Police Investigation committee presents their report. David Oppenheimer offers a choice of two city lots on Powell Street as a donation for future City Buildings. Board of Works may spend twenty five dollars to clear all flammable materials from Cambie

Special meeting authorizes payment of Fire Engine freight charges – August 2, 1886 3:00 pm

A Special Meeting was held to authorize payment of $350.70 freight charges on the new Fire Engine from Brussels (Ontario) to Vancouver.

Four lots donated for Vancouver City Hall by D. Oppenheimer – August 2, 1886, 7:30 pm

Four building lots accepted as a gift from Mr. David Oppenheimer as the site for City Hall and Civic offices. C. M. Morris decided on as City Engineer. Salary fixed at $60 per month plus room in the Fire Hall.

Property owners will be billed for their share of clearing expenses – August 3, 1886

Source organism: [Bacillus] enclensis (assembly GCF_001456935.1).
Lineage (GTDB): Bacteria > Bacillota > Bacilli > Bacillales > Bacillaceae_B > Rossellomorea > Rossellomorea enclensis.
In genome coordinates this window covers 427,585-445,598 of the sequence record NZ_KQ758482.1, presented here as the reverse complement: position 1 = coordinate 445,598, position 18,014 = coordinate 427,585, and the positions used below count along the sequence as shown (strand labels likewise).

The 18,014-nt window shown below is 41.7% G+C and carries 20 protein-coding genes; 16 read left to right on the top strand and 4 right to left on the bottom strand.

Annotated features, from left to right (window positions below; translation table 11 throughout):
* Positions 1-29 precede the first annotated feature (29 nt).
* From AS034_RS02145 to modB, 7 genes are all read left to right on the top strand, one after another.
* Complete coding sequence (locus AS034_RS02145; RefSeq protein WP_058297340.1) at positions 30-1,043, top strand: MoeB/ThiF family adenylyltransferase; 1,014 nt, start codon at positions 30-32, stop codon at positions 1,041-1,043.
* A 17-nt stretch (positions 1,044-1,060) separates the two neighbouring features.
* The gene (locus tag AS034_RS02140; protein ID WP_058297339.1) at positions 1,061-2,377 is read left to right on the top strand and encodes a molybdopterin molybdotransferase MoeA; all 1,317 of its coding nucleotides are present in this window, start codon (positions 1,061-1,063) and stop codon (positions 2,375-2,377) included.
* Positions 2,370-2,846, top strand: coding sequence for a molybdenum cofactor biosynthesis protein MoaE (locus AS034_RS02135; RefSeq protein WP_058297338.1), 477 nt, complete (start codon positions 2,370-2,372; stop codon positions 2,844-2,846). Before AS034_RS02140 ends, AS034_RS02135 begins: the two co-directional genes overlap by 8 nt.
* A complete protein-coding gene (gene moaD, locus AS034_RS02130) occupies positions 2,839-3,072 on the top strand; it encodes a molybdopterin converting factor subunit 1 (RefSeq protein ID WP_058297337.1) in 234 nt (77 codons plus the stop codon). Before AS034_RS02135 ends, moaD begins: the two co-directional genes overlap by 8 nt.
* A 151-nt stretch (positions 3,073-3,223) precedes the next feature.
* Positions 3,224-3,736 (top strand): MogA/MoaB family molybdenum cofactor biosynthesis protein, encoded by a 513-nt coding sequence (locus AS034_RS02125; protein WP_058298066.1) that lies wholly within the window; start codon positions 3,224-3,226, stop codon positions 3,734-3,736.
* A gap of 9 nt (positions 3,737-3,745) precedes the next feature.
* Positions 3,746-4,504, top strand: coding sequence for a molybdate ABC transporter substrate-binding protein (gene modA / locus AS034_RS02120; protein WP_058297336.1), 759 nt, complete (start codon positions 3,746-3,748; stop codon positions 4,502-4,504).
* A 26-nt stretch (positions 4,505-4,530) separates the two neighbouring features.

Among the expenses approved was a payment of $6.50 to David Gibb for the making of a coffin. Liquor Bylaw No. 5 was finalized and sent to the Gazette for publication.

Fire engine arrives in Vancouver – August 6, 1886

City formally presented with Fire Engine. Council voted thanks to Mr. John D. Ronald of Brussels, Ontario, supplier of the fire engine, for his courteous and generous assistance to the City after the fire. also to pay $6,905 for the

Vancouver Council off to Victoria to find a $8,000 loan – August 9, 1886

Mayor and selected aldermen to go to Victoria to negotiate a bank loan for $8,000 to cover remainder of year’s expenses. City Treasurer hired at $25 per month, and a safe purchased at $410. Alderman E. P. Hamilton to supervise